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The headquarters of Deutsche Bank are pictured next to a pictograph in Frankfurt July 23, 2010. (RALPH ORLOWSKI/REUTERS)
The headquarters of Deutsche Bank are pictured next to a pictograph in Frankfurt July 23, 2010. (RALPH ORLOWSKI/REUTERS)

European banks to swing axe again Add to ...

European banks are readying more steep job cuts as dismal third-quarter bond and stock trading severely dents income and piles on more pressure to slash costs.

The tally of announced layoffs this year, reaching about 70,000 among Europe’s lenders, is set to soar as banks respond to a woeful three months for investment banking and prepare for the traditional year-end cutbacks ahead of the bonus season.

Several are planning to slice away another 10 per cent of their staff in the coming months, recruiters and analysts said.

“There have been cherry-picking redundancies until now, but we are going to see blanket cuts before Christmas,” said Jonathan Evans, chairman of headhunters Sammons Associates, pointing to the “significant” quarterly trading losses some investment banks will face.

“The big firms will have to trim until market confidence returns, and the small ones are under the cosh too and some are even disappearing.”

Many of the job cuts across banks this year were planned before the third quarter was under way. Since then, hopes for a third quarter recovery have been dashed, with July-September revenues expected to be well down on the second quarter.

Deutsche Bank this week warned that the euro zone crisis would result in significantly reduced revenues in its investment bank, and JPMorgan in mid-September warned that trading revenues were down 30 per cent on the previous quarter and investment banking fees were likely to halve.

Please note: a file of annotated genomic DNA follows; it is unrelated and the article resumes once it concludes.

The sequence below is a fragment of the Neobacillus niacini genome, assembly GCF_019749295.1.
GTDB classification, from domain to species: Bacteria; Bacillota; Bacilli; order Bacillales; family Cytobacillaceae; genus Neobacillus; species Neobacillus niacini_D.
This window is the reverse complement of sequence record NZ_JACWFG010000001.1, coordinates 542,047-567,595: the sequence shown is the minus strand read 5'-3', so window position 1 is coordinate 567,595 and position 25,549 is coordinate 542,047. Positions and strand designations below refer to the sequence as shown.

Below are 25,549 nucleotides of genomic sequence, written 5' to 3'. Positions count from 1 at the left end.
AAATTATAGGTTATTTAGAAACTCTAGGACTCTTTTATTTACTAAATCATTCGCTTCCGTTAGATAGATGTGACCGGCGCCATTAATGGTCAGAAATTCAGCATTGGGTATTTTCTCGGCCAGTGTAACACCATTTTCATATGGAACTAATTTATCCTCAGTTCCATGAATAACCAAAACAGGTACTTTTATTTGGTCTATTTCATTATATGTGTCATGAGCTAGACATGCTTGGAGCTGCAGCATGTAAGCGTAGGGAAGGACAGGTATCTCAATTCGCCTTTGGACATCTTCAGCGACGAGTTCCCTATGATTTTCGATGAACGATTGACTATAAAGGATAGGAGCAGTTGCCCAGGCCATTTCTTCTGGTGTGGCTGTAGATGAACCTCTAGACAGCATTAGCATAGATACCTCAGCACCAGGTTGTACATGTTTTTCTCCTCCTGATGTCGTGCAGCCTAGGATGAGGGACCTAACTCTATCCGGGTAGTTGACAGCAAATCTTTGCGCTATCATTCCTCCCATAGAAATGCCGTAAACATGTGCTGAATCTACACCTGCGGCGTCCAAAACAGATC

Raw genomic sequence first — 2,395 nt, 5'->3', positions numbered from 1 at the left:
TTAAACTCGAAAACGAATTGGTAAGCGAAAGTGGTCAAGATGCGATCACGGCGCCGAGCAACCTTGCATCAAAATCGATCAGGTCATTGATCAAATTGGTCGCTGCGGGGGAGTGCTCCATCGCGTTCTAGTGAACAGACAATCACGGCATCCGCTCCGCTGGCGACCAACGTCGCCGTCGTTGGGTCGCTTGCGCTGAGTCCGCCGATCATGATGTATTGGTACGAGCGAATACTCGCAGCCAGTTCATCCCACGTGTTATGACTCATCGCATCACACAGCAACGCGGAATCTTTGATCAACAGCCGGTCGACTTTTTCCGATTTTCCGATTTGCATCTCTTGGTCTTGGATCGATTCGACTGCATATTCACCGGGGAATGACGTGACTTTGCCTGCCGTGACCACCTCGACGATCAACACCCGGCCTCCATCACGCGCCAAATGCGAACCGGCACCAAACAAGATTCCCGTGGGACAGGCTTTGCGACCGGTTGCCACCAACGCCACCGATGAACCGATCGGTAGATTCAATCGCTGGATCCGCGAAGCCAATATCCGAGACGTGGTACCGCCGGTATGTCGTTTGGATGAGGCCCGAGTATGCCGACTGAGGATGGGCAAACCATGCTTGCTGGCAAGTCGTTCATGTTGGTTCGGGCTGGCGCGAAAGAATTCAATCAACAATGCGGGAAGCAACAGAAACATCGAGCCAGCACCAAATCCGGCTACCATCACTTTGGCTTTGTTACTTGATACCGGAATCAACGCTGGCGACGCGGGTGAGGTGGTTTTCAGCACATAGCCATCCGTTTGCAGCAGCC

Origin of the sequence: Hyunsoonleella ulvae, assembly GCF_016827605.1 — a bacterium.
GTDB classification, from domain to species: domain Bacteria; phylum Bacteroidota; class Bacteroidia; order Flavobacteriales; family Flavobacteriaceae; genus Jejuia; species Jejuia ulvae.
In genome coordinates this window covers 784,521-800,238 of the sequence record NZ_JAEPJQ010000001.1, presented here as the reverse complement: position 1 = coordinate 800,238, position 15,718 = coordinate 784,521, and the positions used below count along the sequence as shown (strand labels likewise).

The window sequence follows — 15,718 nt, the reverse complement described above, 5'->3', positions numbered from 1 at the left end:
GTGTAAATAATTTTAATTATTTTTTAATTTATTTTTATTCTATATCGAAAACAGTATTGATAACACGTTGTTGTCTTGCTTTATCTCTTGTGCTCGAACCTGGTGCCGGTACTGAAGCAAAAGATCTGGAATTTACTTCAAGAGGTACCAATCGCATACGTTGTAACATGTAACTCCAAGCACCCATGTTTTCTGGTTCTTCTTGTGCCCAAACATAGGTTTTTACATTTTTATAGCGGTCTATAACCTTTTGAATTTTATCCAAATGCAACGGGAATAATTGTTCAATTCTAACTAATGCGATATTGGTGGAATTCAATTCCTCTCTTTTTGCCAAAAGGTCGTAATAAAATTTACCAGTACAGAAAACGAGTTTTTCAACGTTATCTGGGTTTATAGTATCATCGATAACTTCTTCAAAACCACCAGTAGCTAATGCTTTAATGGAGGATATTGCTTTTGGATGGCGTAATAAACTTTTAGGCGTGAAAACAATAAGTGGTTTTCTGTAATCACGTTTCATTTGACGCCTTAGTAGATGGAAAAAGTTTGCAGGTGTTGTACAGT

A deepening debt crisis in Europe since July has seen trading activity slump, both in equities and in fixed income, currency and commodities (FICC) divisions.

Capital markets business has also dried up in key areas, including previously resilient bond issuance, leaving activity to the end of September down 5 per cent on the first nine months of 2010, according to Thomson Reuters data.

Investment banking fees nearly halved in the third quarter from the previous three months, falling to their lowest level since early 2009, just when lenders were emerging from a deep financial crisis.

Deutsche Bank this week said it would cut 500 jobs in its investment bank. Rivals have cut jobs more aggressively, and some of those who cut earlier could be due another round of layoffs.

“There is another 20 per cent of excess head count to be cut in the industry,” said Jason Kennedy, chief executive of financial recruiters Kennedy Associates.

“The cuts have been coming continuously, in dribs and drabs. Those that have already announced layoffs will be planning more.”

Investment banks may have cut thousands of jobs this year, but many, including Barclays and UBS , still have more staff than they had at the end of 2008.

UBS is now in the midst of laying off 3,500 people but is a prime candidate for further cuts as it restructures its business in the wake of a rogue trading scandal, UBS insiders and analysts have said.

Many bankers and recruiters said layoffs this year could mark a long-lasting change in the industry, with capacity being taken out now that will not be replaced.

“This time, it’s more structural. There will be less hiring for years to come,” said one senior British banker.

Some sackings are also seasonal, however, as banks tend to cut back before Christmas to keep pay expenses in check ahead of the bonus season in the new year.

As well as making more staff redundant, banks are expected to slash bonus pools severely and cut salaries where they can.

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